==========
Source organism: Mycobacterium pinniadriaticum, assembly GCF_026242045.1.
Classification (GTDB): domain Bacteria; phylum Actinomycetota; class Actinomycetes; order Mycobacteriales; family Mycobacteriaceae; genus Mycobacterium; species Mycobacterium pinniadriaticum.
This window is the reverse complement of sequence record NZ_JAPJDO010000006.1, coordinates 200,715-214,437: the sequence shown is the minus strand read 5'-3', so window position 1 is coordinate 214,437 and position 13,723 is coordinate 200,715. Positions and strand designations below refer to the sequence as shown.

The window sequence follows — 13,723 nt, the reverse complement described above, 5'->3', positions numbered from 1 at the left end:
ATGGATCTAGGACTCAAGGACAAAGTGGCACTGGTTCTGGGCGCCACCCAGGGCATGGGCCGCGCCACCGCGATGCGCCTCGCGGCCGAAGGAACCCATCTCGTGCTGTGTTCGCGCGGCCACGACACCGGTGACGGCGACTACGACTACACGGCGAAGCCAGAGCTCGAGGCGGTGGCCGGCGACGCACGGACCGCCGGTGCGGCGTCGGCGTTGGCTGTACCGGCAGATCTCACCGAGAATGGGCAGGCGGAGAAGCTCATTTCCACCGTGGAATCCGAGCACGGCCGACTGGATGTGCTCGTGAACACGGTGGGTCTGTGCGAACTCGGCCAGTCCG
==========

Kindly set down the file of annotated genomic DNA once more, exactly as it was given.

Source organism: Mycobacterium pinniadriaticum, assembly GCF_026242045.1.
Classification (GTDB): domain Bacteria; phylum Actinomycetota; class Actinomycetes; order Mycobacteriales; family Mycobacteriaceae; genus Mycobacterium; species Mycobacterium pinniadriaticum.
This window is the reverse complement of sequence record NZ_JAPJDO010000006.1, coordinates 200,715-214,437: the sequence shown is the minus strand read 5'-3', so window position 1 is coordinate 214,437 and position 13,723 is coordinate 200,715. Positions and strand designations below refer to the sequence as shown.

The window sequence follows — 13,723 nt, the reverse complement described above, 5'->3', positions numbered from 1 at the left end:
ATGGATCTAGGACTCAAGGACAAAGTGGCACTGGTTCTGGGCGCCACCCAGGGCATGGGCCGCGCCACCGCGATGCGCCTCGCGGCCGAAGGAACCCATCTCGTGCTGTGTTCGCGCGGCCACGACACCGGTGACGGCGACTACGACTACACGGCGAAGCCAGAGCTCGAGGCGGTGGCCGGCGACGCACGGACCGCCGGTGCGGCGTCGGCGTTGGCTGTACCGGCAGATCTCACCGAGAATGGGCAGGCGGAGAAGCTCATTTCCACCGTGGAATCCGAGCACGGCCGACTGGATGTGCTCGTGAACACGGTGGGTCTGTGCGAACTCGGCCAGTCCG